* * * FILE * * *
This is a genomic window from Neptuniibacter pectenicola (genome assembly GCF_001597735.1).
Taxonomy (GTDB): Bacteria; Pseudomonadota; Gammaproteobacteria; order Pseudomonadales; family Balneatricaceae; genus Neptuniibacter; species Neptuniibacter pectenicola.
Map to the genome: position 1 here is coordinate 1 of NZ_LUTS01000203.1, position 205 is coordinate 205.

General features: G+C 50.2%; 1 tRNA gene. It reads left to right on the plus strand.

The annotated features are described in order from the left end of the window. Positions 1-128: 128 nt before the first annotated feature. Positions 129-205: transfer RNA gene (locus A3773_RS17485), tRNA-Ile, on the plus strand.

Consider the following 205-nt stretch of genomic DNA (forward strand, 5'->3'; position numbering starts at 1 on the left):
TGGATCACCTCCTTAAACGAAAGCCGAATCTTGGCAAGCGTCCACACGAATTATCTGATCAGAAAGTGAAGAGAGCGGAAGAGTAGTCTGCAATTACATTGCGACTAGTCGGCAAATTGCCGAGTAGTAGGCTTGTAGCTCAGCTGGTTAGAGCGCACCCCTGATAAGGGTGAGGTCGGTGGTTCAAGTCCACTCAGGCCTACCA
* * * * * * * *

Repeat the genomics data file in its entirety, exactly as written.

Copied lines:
This is a genomic window from Neptuniibacter pectenicola (genome assembly GCF_001597735.1).
Taxonomy (GTDB): Bacteria; Pseudomonadota; Gammaproteobacteria; order Pseudomonadales; family Balneatricaceae; genus Neptuniibacter; species Neptuniibacter pectenicola.
Map to the genome: position 1 here is coordinate 1 of NZ_LUTS01000203.1, position 205 is coordinate 205.

General features: G+C 50.2%; 1 tRNA gene. It reads left to right on the plus strand.

The annotated features are described in order from the left end of the window. Positions 1-128: 128 nt before the first annotated feature. Positions 129-205: transfer RNA gene (locus A3773_RS17485), tRNA-Ile, on the plus strand.

Consider the following 205-nt stretch of genomic DNA (forward strand, 5'->3'; position numbering starts at 1 on the left):
TGGATCACCTCCTTAAACGAAAGCCGAATCTTGGCAAGCGTCCACACGAATTATCTGATCAGAAAGTGAAGAGAGCGGAAGAGTAGTCTGCAATTACATTGCGACTAGTCGGCAAATTGCCGAGTAGTAGGCTTGTAGCTCAGCTGGTTAGAGCGCACCCCTGATAAGGGTGAGGTCGGTGGTTCAAGTCCACTCAGGCCTACCA